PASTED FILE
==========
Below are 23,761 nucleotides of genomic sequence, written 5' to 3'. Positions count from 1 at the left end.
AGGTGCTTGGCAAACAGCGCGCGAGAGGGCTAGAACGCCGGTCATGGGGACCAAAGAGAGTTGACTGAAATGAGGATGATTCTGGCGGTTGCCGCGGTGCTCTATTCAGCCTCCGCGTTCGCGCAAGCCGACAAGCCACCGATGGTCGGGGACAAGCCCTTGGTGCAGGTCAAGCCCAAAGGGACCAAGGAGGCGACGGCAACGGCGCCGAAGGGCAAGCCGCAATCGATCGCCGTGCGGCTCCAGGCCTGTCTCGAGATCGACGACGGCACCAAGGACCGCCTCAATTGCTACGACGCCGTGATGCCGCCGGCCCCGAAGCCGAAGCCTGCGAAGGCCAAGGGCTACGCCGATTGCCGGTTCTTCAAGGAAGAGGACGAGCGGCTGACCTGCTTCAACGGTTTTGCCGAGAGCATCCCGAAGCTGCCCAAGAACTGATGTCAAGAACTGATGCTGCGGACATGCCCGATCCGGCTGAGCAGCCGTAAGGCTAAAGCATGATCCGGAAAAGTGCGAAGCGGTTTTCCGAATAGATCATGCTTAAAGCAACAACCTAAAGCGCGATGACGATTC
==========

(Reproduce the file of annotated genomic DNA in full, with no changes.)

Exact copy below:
Below are 23,761 nucleotides of genomic sequence, written 5' to 3'. Positions count from 1 at the left end.
AGGTGCTTGGCAAACAGCGCGCGAGAGGGCTAGAACGCCGGTCATGGGGACCAAAGAGAGTTGACTGAAATGAGGATGATTCTGGCGGTTGCCGCGGTGCTCTATTCAGCCTCCGCGTTCGCGCAAGCCGACAAGCCACCGATGGTCGGGGACAAGCCCTTGGTGCAGGTCAAGCCCAAAGGGACCAAGGAGGCGACGGCAACGGCGCCGAAGGGCAAGCCGCAATCGATCGCCGTGCGGCTCCAGGCCTGTCTCGAGATCGACGACGGCACCAAGGACCGCCTCAATTGCTACGACGCCGTGATGCCGCCGGCCCCGAAGCCGAAGCCTGCGAAGGCCAAGGGCTACGCCGATTGCCGGTTCTTCAAGGAAGAGGACGAGCGGCTGACCTGCTTCAACGGTTTTGCCGAGAGCATCCCGAAGCTGCCCAAGAACTGATGTCAAGAACTGATGCTGCGGACATGCCCGATCCGGCTGAGCAGCCGTAAGGCTAAAGCATGATCCGGAAAAGTGCGAAGCGGTTTTCCGAATAGATCATGCTTAAAGCAACAACCTAAAGCGCGATGACGATTC